Communion

Discussion in 'General Baptist Discussions' started by Salty, Apr 28, 2011.

  1. Salty

    Salty
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    The typical church has communion in morning worship on the First Sunday each month.

    The Deacons wives prepare it, the Deacons serve the elements by walking row by row and passing the bread and juice.

    Have you ever celebrated Communion in a different way? Or is my OP the required Baptist SOP?
     
  2. matt wade

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    Never been in a Baptist church that operated in that rigid fashion, so I'd say it is not SOP.
     
  3. Old Union Brother

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  4. revmwc

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    In my youth we never had the Lords table in the morning service. It was always an evening service usually Sunday evening. I prefer to have a special evening service. Right now I asked why do you have it in the morning and I get the answer so more folks can partake. I see it as a memorial to Christ He said as often as you do this do it in rememberance of Me. Do we make it a memorial service or is it now made light of. I had a fellow comment recently made the statement in jest I wanted two wafers and they only gave me one, that seemed to me to dishonor the Lord.
    Communion to me should be as we have a memorial service for someone who pssed away but in this case He has risen. It should be a memorial a time to reflect on what He has done for us. Not have it in the morning in order that more folks can partake, if you really want to partake you should be willing to give up a Sunday evening every once in a while to memorialize our Lord. He died for us, His body was broken for us, His blood was shed for our sins and He rose from that grave to prove He can supply the eternal life He promised.
     
  5. Old Union Brother

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    Amen!!!

    We have our communion service the 2nd Sunday afternoon in August each year.
     
  6. Deacon

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    Communion is offered each month on the first Sunday.
    It's prepared by volunteer women.

    Three tables are set before the congregation.

    An elder presents a simple message then invites those who will, to come forward and take the bread and cup, then return back to their seat.

    After all have taken the elements, we partake as a united congregation.

    Rob
     
  7. Tom Bryant

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    We've done it around dinner tables when we do a passover service. But most of the time, the deacons prepare it and serve it, but sometimes our assistant pastors have served it. We haven't made it an issue about even deacons doing it. Since we don't believe it to be a means of grace, it doesn't matter to us if it is an ordained person serving it.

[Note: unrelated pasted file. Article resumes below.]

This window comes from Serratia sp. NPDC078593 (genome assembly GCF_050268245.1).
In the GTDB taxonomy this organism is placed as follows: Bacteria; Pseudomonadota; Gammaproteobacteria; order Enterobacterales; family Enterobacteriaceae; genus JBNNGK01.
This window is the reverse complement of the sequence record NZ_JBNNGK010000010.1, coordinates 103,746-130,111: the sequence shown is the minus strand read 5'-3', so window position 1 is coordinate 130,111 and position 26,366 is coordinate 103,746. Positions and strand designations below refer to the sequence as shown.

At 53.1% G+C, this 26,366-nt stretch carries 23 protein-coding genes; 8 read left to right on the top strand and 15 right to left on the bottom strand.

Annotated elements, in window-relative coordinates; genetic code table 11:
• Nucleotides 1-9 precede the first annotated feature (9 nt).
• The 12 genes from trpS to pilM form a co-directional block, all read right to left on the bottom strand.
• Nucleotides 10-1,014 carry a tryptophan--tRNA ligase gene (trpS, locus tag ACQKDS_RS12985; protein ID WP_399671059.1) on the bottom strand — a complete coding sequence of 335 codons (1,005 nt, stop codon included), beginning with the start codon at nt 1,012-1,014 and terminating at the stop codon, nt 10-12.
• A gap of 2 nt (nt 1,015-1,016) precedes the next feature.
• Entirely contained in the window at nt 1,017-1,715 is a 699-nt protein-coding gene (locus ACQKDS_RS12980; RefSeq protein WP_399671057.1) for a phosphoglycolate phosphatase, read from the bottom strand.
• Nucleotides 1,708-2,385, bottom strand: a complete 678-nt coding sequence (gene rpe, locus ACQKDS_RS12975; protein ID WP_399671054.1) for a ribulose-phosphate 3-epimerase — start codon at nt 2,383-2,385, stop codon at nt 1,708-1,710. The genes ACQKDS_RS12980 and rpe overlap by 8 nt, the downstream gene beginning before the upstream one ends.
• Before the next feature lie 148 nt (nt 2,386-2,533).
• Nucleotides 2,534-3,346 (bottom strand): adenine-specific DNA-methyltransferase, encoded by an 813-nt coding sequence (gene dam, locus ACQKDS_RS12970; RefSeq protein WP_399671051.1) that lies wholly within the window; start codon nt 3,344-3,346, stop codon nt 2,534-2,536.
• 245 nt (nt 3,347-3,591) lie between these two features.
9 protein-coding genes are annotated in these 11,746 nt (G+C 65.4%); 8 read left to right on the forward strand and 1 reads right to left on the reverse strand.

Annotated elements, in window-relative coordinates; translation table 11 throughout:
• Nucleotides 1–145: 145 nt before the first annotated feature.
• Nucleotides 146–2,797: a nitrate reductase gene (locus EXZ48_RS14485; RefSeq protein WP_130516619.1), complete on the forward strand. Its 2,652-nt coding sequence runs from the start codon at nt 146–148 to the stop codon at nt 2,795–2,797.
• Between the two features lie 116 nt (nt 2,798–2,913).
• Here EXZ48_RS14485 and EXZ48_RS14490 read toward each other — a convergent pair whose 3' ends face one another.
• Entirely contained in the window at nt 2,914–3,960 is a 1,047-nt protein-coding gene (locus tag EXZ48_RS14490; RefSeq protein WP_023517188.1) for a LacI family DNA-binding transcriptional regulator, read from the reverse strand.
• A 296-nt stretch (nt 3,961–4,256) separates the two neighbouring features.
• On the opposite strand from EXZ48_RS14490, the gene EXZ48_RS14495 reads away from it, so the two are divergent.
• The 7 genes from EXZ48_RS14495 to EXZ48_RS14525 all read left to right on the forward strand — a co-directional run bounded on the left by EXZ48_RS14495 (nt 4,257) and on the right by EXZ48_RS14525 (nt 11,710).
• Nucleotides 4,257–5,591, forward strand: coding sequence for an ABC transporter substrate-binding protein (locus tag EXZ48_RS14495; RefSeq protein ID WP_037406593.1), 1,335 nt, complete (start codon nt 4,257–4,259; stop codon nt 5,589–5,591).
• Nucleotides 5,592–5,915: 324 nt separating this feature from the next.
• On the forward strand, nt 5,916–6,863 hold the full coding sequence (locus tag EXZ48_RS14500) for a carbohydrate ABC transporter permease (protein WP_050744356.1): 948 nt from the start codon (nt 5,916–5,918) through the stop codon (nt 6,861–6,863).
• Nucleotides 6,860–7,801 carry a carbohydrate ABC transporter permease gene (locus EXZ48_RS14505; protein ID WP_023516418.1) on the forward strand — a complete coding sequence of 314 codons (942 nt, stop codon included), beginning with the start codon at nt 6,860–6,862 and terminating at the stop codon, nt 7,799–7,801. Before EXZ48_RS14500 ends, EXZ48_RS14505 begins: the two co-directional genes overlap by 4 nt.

8. annsni

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    At our church, we have communion on the first Sunday of the month. At the home church and another campus, it's prepared for by deacons but at our church, I usually prepare it. Ours is easy because we had to go with prepackaged communion (it is like the small creamers where you peel back the top to pour out the contents - it has the grape juice in the small cup and then there's a second piece of plastic over the top that covers a wafer) so I just put a napkin in a basket and pour in the cups.
     
  9. jaigner

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    I like being able to come to the altar to receive communion. I also like varying things up, perhaps using intinction every once in a while.

    I would love to be a part of a church that partook of communion every Sunday, but I've never had that privilege.
     
  10. Scarlett O.

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    We have communion - oh, say - once a quarter. Sometimes at night. Sometimes in the morning. Every Easter.

    I have never in my 49 years of life on this earth heard of women even TOUCHING the communion table in preparation of it. I always thought that was a big no-no in the Baptist church.

    The deacons at my church prepare it.

    When I was a child and teenager, I always helped my Dad prepare it as he was the chairman of the deacons. And he and I washed the cups (pre-plastic cup days) afterwards.

    As I was not a grown woman, I always thought that was why I was allowed to help him.
     
  11. Alcott

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    I don't think we have a definite schedule, per se, but I would estimate it occurs about every 5-6 weeks. Usually it is passed out, like the offering plates, by the deacons, but occasionally it is set up at the front [altar?] and the congregation comes and gets it. In fact, we did that 6?-7? weeks ago, when I was still using my cane, and I decided to go for it toward the front (I had declined to do that a couple or so times when it was so painful just to walk). Interestingly (or not), there was some kind of 'surge' of new energy, which I felt more coming back than going forward, and the pain of walking was lessened. Now, I don't carry that cane into church, stores, or even into work any more. I have a hitch in my get-along, but that I really don't care as long as it's for the One who gets me along.